The first time I visited Portugal was in 1998 for the Lisbon Expo. I was with my family and had short, dark hair – or maybe I had already dyed them red. Somewhere I think I still have a Korean ‘good luck’ coin that I got from an expo stand.
I have this memory of Lisbon as a warm, happy, welcoming place where I had eaten marvellously and enjoyed walking around the city, but the memories were fading away and I so wanted to come back to Portugal.
A few months ago I won the Hostelworld Travel Blogger Awards and the award consisted of a budget to spend in flights and hostels. Since I wanted to go back to Portugal and Portuguese hostels are well known as the best in the world, the choice was easy.
We chose a road trip: two days in Porto, then by car to Lisbon stopping a few days around, then two days in Lisbon and back.
It was an amazing trip, I loved Portugal even more and I took tons of pics, maybe too many. But.. how can you possibly help, when something like this is the first thing you see when going out of the tube? You just take out your Camera and you never put it back 🙂
Here’s Tattva Design Hostel where we stayed. Isn’t it lovely? And it was so new and clean, the staff was super helpful and the atmosphere was great.
We had a quick stop at the hostel before starting to visit the city. Porto is so pretty, a mix of old and new, of colors and whites, with a unique decadent charm.
We had a quick stop at a bakery to have some tasty snacks. I will dedicate a post just to Portuguese food because it is just amazing.
Viola ate some fried meat and veggie balls. We also tasted the Bolo de Arroz, the Portuguese Rice Cake. It tasted sweet and it is quite moist, we enjoyed it. We also had some Pastéis de Nata. You find this iconic Portuguese pastry all around the Country and they’re really good, but the original ones are the one from Belém, and we’ll taste them later on during the trip. They’re pure heaven.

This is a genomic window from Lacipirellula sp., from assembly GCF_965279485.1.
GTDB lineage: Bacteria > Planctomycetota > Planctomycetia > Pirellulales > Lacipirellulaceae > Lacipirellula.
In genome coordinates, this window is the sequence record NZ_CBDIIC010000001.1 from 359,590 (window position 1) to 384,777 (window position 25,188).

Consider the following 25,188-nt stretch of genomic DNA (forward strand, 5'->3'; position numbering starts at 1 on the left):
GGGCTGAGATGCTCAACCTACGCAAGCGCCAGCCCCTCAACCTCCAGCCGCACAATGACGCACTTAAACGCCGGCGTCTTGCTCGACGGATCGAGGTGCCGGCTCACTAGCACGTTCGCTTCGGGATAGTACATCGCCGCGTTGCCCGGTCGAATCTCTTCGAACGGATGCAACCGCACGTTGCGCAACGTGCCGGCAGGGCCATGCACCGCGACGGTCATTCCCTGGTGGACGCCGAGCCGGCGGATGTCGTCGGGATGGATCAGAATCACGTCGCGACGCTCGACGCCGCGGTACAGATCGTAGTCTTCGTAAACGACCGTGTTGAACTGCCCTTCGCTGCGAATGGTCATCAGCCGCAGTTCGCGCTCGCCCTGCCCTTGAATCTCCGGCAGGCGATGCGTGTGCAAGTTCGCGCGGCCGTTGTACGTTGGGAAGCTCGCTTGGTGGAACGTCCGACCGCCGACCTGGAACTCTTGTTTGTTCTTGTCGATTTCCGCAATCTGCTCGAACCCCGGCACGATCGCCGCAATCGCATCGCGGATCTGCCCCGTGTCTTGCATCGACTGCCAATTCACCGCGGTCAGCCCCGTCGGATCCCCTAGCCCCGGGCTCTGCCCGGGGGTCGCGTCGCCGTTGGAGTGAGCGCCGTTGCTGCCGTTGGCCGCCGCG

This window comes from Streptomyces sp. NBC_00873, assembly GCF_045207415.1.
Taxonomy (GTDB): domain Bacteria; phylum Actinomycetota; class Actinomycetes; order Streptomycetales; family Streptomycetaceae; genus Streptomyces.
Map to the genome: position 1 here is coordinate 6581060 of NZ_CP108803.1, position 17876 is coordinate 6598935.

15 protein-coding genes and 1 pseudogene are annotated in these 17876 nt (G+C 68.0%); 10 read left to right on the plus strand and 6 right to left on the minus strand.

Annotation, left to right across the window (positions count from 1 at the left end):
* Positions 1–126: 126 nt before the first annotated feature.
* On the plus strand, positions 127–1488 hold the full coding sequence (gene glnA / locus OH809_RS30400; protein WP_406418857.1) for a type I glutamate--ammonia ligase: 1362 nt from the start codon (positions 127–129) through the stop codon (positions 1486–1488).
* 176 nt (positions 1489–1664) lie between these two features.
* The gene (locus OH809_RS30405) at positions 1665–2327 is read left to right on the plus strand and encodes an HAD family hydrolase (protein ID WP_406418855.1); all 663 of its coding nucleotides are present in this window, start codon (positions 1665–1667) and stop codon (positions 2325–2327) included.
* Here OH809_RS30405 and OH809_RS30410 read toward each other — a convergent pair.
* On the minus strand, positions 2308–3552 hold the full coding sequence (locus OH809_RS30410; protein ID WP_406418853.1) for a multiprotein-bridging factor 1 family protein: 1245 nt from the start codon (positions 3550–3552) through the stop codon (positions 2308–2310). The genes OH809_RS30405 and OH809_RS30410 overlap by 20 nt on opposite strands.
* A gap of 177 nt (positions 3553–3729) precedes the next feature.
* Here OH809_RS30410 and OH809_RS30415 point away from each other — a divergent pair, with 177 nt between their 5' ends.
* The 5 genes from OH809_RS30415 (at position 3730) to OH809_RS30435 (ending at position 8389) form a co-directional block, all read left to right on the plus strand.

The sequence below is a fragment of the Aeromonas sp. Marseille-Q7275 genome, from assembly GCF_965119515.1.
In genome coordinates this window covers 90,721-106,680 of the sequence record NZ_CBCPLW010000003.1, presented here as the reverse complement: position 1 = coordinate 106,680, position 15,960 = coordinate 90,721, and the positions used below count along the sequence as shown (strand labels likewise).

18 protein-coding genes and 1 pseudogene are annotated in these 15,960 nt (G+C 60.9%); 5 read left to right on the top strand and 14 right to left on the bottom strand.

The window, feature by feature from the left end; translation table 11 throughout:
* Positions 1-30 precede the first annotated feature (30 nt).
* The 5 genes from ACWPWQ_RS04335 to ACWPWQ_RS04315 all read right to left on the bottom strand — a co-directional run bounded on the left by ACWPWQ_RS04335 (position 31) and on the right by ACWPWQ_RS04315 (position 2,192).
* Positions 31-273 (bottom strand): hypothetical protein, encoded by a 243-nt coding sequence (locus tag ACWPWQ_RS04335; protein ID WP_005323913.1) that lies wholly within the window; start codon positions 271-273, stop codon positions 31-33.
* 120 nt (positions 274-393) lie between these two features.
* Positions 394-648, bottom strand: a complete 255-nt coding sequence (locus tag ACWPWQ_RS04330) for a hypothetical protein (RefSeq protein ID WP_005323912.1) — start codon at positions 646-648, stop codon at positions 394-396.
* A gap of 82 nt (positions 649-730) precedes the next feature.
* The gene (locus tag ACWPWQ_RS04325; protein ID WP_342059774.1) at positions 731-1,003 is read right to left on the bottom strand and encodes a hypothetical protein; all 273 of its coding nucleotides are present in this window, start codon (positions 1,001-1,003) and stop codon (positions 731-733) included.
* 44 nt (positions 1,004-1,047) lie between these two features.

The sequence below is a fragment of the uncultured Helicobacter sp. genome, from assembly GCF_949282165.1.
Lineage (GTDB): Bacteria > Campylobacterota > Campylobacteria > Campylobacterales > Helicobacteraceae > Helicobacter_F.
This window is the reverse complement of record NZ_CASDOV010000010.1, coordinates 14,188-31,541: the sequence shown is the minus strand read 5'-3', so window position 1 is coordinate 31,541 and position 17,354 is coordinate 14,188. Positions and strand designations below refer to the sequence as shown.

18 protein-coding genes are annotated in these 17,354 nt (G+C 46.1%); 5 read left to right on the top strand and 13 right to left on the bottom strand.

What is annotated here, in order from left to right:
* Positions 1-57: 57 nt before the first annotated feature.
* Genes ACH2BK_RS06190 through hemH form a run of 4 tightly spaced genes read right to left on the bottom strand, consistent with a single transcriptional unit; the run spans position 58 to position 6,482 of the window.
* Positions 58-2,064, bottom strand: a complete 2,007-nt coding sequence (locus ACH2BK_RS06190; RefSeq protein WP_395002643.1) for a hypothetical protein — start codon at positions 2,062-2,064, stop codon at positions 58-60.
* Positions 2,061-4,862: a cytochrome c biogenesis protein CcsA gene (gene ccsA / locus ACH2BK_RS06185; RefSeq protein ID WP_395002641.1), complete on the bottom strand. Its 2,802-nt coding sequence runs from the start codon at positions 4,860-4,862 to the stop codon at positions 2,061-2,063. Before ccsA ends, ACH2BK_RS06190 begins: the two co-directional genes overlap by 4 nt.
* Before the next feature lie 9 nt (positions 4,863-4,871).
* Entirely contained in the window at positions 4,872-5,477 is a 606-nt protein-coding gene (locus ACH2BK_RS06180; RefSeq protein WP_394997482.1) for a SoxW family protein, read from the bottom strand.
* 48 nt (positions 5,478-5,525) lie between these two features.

After a quick tour we head to Fundação de Serralves, a beautiful museum and exhibition space surrounded by a huge park. The main building, signed by archistar Alvaro Siza – white and clear, with sharp lines and a beautiful way of interacting with the park around – is a space for exhibitions and conferences, but there’s also a lovely library where students can come to read.
Hidden in the park, the Art Déco villa called Casa de Serralves is a fascinating example of modern architecture. You can easily picture the big dancing parties hosted by the nobles who lived here in this amazing space.
All these perspective invited me to take more and more snaps 🙂
Then we went to visit Casa da Mùsica, designed by Deutch architect Rem Koolhaas. Looking from the outside I confess I wasn’t too inspired by this poliedric building made of concrete and glass, but once in I was extremely fascinated by its strange, diamond shape construction.
Casa da Musica is not just an amazing concert space, but a place to learn to love music, from babies to adults.
Viola loved the kids room, where you can produce music with your body moves and you can relax or slide down the sloping wall.
It was time to have dinner and we decided to try Porto speciality: the Francesinha. It is a superligh (ha ha) dish made of two slices of white soft bread, filled with pork meat, ham and sausages, all rolled up in melted cheese, drowned in a beer sauce and served over a bed of french fries. Healthy enough for you? 😀
Here’s my ‘I had a Francesinha and survived’ face.
Porto was still to be discovered, yet it unveiled some of its charm once we were out of the restaurant.
It started pouring rain and we waited a few minutes under a shop’s tent. Once the rain was gone, a strange, golden but cold light embraced all the city. It was surreal. And beautiful.
We decided to have a walk to the Hostel. We passed the centre, with all the sparkling lights and the majestic buildings.
We visited Sao Bento station, covered in amazing azulejos.
The trip had just started.
Thanks Porto Convention – Visit Porto for the support.